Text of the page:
Even in the rural areas the demise of 90% of the wireless microphones could be on the horizon thanks to Verizon Wireless.
Last year, Verizon purchased the airwaves previously used for analog television, the so-called 700 MHz spectrum, the same 700 MHz that most pre-2009 wireless microphones operate on.
“The licenses we bought in the 700MHz auction cover the whole US,” says Tony Melone, a Verizon Wireless V.P., in an interview with CNET at this week’s CTIA mobile trade show. “And we plan to roll out LTE [high-speed mobile service] throughout the entire country, including places where we don’t offer our [current] cell phone service today.”
If these plans succeed, Verizon will criss-cross rual America with a network of towers broadcasting high power 700MHz signals for both cellular phone and data services. Verizon intends to start introducing this new network in 2010.
Because the [700 MHz] spectrum is in a lower frequency, it can transmit signals over longer distances and penetrate through obstacles. And because the signals travel longer distances, Verizon can deploy fewer cell towers than if it used spectrum from a higher frequency band, which means it can provide coverage at a lower cost.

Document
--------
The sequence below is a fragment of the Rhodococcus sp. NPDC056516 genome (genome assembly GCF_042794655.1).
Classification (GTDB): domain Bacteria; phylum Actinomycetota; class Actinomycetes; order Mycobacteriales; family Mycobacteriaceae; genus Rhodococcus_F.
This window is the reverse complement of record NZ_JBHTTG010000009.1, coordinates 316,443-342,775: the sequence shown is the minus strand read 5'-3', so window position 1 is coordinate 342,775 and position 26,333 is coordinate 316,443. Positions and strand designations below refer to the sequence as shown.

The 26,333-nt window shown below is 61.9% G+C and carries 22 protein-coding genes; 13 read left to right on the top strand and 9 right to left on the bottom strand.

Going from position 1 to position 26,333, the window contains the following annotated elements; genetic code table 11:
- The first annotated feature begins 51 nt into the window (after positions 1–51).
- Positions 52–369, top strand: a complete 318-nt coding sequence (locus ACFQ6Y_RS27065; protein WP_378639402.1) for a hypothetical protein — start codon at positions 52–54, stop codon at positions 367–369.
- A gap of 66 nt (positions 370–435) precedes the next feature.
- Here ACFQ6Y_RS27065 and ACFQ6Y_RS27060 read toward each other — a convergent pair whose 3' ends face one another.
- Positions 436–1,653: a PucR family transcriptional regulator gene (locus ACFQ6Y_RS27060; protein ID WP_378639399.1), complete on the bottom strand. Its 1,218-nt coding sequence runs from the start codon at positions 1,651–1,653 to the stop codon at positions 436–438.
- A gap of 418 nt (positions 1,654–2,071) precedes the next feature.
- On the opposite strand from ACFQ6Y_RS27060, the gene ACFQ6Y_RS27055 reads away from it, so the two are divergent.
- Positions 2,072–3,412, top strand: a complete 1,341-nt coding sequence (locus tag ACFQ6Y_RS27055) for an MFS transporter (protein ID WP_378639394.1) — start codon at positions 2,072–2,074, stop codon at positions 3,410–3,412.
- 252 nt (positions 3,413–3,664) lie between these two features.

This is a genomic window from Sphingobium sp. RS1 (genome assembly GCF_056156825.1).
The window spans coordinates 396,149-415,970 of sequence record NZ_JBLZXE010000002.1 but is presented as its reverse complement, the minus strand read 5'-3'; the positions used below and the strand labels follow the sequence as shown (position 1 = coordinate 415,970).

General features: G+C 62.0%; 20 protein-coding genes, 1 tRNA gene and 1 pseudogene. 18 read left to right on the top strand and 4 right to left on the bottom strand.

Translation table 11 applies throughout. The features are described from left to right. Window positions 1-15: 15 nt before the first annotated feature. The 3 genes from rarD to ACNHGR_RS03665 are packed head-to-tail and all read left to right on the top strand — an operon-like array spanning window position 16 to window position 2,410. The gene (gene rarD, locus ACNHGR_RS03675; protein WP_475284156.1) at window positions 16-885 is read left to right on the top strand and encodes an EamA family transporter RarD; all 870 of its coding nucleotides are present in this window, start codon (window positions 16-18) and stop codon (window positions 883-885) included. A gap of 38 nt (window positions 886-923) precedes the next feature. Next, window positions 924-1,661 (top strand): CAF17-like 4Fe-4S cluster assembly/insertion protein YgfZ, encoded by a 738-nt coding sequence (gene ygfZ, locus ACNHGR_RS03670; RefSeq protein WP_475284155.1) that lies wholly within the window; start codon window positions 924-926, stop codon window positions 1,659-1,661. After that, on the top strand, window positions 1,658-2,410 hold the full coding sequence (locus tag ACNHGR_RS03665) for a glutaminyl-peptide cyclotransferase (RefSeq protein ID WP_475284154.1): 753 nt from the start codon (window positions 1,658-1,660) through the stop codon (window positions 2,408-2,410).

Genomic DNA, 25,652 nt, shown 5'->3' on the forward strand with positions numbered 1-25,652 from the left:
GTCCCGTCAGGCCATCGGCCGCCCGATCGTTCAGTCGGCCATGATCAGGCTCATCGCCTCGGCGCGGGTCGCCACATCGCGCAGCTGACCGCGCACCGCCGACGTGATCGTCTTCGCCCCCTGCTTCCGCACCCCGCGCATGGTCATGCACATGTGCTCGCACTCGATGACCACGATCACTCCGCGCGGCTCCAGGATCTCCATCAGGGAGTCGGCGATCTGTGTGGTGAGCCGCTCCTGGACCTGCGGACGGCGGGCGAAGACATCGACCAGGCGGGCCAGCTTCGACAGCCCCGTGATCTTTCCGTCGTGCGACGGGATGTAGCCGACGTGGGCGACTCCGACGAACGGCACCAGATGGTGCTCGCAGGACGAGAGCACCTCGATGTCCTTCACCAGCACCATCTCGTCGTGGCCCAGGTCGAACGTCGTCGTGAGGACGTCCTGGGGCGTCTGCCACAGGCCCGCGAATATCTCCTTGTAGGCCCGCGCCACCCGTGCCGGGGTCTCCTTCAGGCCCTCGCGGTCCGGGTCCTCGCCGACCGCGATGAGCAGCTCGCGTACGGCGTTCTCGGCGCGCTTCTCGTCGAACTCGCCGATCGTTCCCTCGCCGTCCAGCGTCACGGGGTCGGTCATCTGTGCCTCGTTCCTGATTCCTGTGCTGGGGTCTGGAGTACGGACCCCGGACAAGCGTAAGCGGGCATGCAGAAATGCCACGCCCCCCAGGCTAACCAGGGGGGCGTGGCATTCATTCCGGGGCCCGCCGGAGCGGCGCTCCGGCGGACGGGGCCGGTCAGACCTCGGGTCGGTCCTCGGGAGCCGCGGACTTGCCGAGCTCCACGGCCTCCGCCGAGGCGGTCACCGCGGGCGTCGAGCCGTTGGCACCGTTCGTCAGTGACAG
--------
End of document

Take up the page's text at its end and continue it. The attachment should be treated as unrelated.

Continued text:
“I can’t pre-announce any products or services,” Melone said. “But I can envision offering devices that are geared toward putting wireless broadband in the home. And then people could use Wi-Fi to share the connection with multiple devices like they do today with router connected to their DSL or cable modem service.”
What this means for DJs is that the concept of waiting to be caught and warned by the FCC before upgrading their wireless microphones will no longer be an option. The network Verizon plans will broadcast a signal so strong it will overwhelm most all pre-2009 700MHz microphone receivers, making them next to useless. If you are running a wireless microphone system that was purchased before February 2009 or any wireless microphone system that you are not sure of, now would be a good time to check what frequency it operates on. If it is in the 700MHz spectrum now would be a good time to upgrade to an FCC compliant system.